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T-Mobile US to pay $350 million, plus more security spending, over 2021 data breach

T-Mo will also pump an additional $150 million into data security spending

T-Mobile US has agreed to a $350 million settlement in a class action lawsuit over a 2021 security breach at the company that was the its largest ever and resulted in the data of tens of millions of current, former and prospective customers being compromised.

As part of the settlement, the network operator also committed to spending an additional $150 million on data security through 2023, bringing the total settlement-related spending to $500 million.

The proposed class action settlement “contains no admission of liability, wrongdoing or responsibility,” according to a company filing with the Securities and Exchange Commission. It could be approved as soon as December 2022.

As a result of the proposed settlement and additional settlements that the company is working through, T-Mo said to expect a $400 million financial charge recorded in its second-quarter 2022 financial results. The carrier is scheduled to report its Q2 results tomorrow.

T-Mobile US originally said around the time of the breach that the information of about 13.1 million current postpaid customers had associated information illegally accessed, that data files with information on about 40.6 million “former or prospective T-Mobile customers” were compromised, and that information including account PINS was breached for around 900,000 active T-Mobile or Metro prepaid customers. The information included customers first and last names, Social Security numbers and drivers license information, among other personal details. Ultimately, T-Mo concluded that the total number of people affected was around 76.6 million.

A 21-year-old U.S. citizen living in Turkey claimed responsibility for the attack; he spoke to multiple media outlets, provided evidence to support his claim to the Wall Street Journal and said that he conducted the attack in retaliation for being targeted by United States law enforcement agencies over alleged involvement in a malicious botnet. The man subsequently filed a lawsuit against the Department of Justice, FBI and CIA in Washington, D.C. District Court, then had the case dismissed a month later.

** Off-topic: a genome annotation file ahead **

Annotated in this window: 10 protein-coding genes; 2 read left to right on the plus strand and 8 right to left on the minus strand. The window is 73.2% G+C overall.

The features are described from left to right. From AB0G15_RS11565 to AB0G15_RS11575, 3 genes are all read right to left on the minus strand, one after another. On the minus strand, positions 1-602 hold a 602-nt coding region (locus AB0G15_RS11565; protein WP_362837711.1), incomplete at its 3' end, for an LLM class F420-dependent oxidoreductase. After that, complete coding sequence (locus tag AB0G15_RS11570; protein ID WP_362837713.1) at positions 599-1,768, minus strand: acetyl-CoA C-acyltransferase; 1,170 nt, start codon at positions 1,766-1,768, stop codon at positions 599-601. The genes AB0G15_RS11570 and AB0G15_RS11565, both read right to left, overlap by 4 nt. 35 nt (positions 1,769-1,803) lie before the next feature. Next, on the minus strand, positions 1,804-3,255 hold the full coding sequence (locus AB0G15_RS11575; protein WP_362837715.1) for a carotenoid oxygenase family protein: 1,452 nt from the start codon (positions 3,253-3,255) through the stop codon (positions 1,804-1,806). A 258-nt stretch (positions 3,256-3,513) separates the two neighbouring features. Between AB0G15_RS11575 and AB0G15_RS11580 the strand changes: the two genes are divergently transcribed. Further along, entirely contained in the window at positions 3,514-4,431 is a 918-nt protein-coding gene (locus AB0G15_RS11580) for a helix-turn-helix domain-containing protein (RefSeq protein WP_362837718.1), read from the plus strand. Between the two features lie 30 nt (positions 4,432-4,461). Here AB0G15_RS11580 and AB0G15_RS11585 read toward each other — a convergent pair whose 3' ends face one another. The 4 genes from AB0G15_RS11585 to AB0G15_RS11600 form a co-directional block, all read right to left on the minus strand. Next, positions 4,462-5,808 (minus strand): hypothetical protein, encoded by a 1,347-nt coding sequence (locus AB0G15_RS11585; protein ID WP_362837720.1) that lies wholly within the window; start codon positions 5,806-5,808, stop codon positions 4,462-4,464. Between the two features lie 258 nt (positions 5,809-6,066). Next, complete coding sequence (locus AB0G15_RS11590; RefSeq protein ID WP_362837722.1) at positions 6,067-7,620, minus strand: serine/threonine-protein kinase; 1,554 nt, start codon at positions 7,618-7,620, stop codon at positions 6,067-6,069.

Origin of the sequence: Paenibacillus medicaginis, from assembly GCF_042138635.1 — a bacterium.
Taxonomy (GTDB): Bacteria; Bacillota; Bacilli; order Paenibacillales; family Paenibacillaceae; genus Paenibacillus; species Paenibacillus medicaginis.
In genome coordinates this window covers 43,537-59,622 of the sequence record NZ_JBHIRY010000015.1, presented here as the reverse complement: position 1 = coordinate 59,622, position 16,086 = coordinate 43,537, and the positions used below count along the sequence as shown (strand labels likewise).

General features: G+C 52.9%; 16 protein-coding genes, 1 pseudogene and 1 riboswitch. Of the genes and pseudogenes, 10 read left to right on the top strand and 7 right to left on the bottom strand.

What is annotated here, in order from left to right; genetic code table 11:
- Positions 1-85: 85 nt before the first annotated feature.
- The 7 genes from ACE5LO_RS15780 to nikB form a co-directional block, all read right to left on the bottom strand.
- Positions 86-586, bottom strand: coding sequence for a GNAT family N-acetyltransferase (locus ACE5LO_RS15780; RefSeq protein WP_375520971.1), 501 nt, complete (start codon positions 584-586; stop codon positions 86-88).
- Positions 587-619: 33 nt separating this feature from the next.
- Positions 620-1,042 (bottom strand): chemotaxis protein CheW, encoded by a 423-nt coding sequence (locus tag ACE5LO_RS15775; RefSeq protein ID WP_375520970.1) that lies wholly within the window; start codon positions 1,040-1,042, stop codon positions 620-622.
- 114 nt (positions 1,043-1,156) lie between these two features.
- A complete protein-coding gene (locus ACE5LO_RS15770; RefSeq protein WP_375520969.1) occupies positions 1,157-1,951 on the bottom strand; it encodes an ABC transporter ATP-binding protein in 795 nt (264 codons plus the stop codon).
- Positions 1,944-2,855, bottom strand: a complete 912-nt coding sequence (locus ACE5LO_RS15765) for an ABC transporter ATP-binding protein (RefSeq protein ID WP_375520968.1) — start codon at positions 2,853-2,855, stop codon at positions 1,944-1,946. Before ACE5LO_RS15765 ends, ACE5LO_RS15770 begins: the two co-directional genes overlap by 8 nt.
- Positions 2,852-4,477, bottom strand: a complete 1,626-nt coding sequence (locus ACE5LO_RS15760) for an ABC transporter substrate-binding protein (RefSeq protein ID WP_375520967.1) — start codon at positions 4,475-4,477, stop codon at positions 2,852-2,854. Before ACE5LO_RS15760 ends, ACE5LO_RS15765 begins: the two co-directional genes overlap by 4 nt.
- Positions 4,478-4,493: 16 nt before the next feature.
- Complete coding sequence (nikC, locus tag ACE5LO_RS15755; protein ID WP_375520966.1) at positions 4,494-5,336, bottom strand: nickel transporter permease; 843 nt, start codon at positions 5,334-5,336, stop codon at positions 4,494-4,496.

T-Mobile US CEO Mike Sievert indicated in the immediate wake of the breach that T-Mobile US expanded its relationship with security company Mandiant and began working with KPMG to bolster its security strategy.

T-Mobile US has weathered a number of large data breaches (having confirmed half a dozen since 2018, according to TechCrunch), but the 2021 incident was its largest-to-date breach of consumer information. And the challenge of security is ongoing and constantly evolving, for network operators and other high-profile tech companies that are targeted by cybercriminals. Most recently, security researcher Brian Krebs reported in April of this year that he had obtained chat logs from hackers discussing theft of source code from T-Mobile US after accessing internal employee software tools that allowed them to “SIM swap,” or reassign a mobile number to a device under the hackers’ control in order to intercept information.

LAPSUS$ hackers used their access to look up T-Mobile US according that were associated with the FBI and the U.S. Department of Defense, Krebs wrote (and provided screenshots), but those accounts could not be changed because they required additional verification processes.

T-Mobile US told Krebs that its monitoring tools had detected the use of stolen credentials in its internal systems but that “The systems accessed contained no customer or government information or other similarly sensitive information, and we have no evidence that the intruder was able to obtain anything of value. Our systems and processes worked as designed, the intrusion was rapidly shut down and closed off, and the compromised credentials used were rendered obsolete.”


Kelly Hill
Kelly Hill
Kelly reports on network test and measurement, as well as the use of big data and analytics. She first covered the wireless industry for RCR Wireless News in 2005, focusing on carriers and mobile virtual network operators, then took a few years’ hiatus and returned to RCR Wireless News to write about heterogeneous networks and network infrastructure. Kelly is an Ohio native with a masters degree in journalism from the University of California, Berkeley, where she focused on science writing and multimedia. She has written for the San Francisco Chronicle, The Oregonian and The Canton Repository. Follow her on Twitter: @khillrcr

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